In fiction, there's nothing like the thrill of arrival. To have a young writer claim a territory, an historical event or sing out in a strong voice of his own is what readers seek and what makes them rejoice. For New Orleans native T. Geronimo Johnson, that moment has arrived. Both up close and from a distance, he has followed the fortunes of his hometown, and he draws on that in his powerful debut novel, Hold It Til It Hurts.
"My mother's side of the family is from New Orleans," Johnson says. "I grew up both there and in Columbia, Md." His parents were divorced so he traveled between the two places until he moved to New Orleans for his last three years of high school. "After graduating from Warren Easton, I relocated to Atlanta, which was close enough that I could easily drive down as often as twice a month, which I did for a number of years."
All those trips and his own family's Katrina experience are part of the background of Hold It 'Til It Hurts. "More than 27 relatives lost their homes," Johnson says. "This is not to mention FEMA later requesting that some return the aid money that was disbursed. ... We lost our grandparents' home, which was the closest thing we had to a family home, and we were for a time unable to locate some relatives. However, the relocation and the uncertainty in the wake of the storm exacted the greater toll. ... I feel incredibly uncomfortable talking about my family in the wake of such a large disaster because in the end, we had the chance that was denied far too many others, the chance to say goodbye."
Johnson graduated from the Writers' Workshop at the University of Iowa and spent two years as a Stegner Fellow at Stanford University. He now teaches writing at the University of California at Berkeley.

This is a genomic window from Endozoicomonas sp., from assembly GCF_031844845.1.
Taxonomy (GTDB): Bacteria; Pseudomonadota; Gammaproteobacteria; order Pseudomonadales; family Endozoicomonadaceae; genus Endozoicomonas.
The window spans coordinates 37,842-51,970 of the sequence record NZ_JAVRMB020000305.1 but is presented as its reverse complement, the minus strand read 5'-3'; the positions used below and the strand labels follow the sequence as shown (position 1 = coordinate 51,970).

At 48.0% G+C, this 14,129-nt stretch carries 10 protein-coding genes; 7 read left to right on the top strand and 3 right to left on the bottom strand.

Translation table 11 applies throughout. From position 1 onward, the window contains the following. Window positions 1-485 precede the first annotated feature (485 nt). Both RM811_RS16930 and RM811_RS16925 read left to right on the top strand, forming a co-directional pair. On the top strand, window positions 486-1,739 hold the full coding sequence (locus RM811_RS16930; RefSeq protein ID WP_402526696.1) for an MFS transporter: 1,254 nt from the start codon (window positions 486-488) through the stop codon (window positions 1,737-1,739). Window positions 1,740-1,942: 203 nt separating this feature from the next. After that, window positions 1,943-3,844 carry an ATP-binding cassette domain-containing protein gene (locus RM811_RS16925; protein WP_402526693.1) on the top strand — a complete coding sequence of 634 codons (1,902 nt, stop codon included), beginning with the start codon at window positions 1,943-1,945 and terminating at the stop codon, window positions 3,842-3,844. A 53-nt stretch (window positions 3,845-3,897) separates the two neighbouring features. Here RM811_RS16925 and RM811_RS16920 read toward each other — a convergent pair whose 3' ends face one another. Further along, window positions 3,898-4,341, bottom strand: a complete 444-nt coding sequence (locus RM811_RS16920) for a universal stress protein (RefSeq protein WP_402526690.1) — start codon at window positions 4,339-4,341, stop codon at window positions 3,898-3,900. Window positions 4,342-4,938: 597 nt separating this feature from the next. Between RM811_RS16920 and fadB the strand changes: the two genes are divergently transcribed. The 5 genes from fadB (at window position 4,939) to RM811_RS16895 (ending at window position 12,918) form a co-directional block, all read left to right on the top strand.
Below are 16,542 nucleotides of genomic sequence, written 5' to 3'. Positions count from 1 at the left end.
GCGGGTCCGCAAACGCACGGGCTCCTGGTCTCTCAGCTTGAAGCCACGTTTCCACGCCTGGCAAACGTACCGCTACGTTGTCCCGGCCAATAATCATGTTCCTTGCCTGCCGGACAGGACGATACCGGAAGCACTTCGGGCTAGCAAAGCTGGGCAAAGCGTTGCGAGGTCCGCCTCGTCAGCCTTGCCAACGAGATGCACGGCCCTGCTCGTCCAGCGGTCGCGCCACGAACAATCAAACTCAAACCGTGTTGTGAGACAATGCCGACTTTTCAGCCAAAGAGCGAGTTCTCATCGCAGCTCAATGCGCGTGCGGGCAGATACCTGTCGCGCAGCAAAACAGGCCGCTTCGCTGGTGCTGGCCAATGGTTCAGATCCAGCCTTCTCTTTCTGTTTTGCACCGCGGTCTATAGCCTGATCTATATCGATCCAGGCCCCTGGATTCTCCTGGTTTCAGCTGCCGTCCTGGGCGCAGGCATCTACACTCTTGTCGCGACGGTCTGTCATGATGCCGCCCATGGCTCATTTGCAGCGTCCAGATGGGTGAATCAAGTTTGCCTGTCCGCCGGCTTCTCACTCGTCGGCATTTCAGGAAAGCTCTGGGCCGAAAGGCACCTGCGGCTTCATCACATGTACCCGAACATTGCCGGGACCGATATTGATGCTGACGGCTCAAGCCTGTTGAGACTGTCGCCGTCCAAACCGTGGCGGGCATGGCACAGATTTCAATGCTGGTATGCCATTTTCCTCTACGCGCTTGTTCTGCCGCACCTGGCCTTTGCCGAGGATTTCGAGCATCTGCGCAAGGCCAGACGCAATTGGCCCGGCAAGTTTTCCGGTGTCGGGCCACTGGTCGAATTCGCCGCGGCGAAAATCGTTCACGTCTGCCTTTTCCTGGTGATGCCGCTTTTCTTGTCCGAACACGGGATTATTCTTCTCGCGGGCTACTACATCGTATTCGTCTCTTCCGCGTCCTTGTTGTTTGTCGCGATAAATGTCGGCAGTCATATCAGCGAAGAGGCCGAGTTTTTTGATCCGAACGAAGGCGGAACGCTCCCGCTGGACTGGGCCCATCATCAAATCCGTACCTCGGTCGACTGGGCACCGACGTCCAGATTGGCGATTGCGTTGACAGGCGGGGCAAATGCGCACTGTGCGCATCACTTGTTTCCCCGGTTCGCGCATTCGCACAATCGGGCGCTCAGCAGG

The scope of his ambition is obvious in Hold It 'Til It Hurts, which tackles not only the Katrina experience, but the war in Afghanistan. Achilles Conroy, the protagonist, has come to New Orleans seeking his brother Troy. Both brothers, adopted children of white parents, are African-American. And though parts of the novel were written before Katrina, 2005 was a turning point.
"I already had a draft of the novel when the storm touched down," Johnson says. "My first cousin evacuated and came to stay with us in Atlanta. He and I sat side-by-side on the couch for days, riveted to the (television) screen, appalled. I was shocked and angered, but not surprised by the inadequacy of the initial official responses. At that point, it was simply not possible to continue writing without including the storm.
"There is a bit of an unspoken bias against being too contemporary in literary fiction, and feeling that judgment hanging around my neck, I set the work aside. ... I suppose I was waiting to see if the compulsion to include Katrina would diminish. It didn't. It only grew stronger. To write about New Orleans without including the storm was unimaginable. It also felt immoral."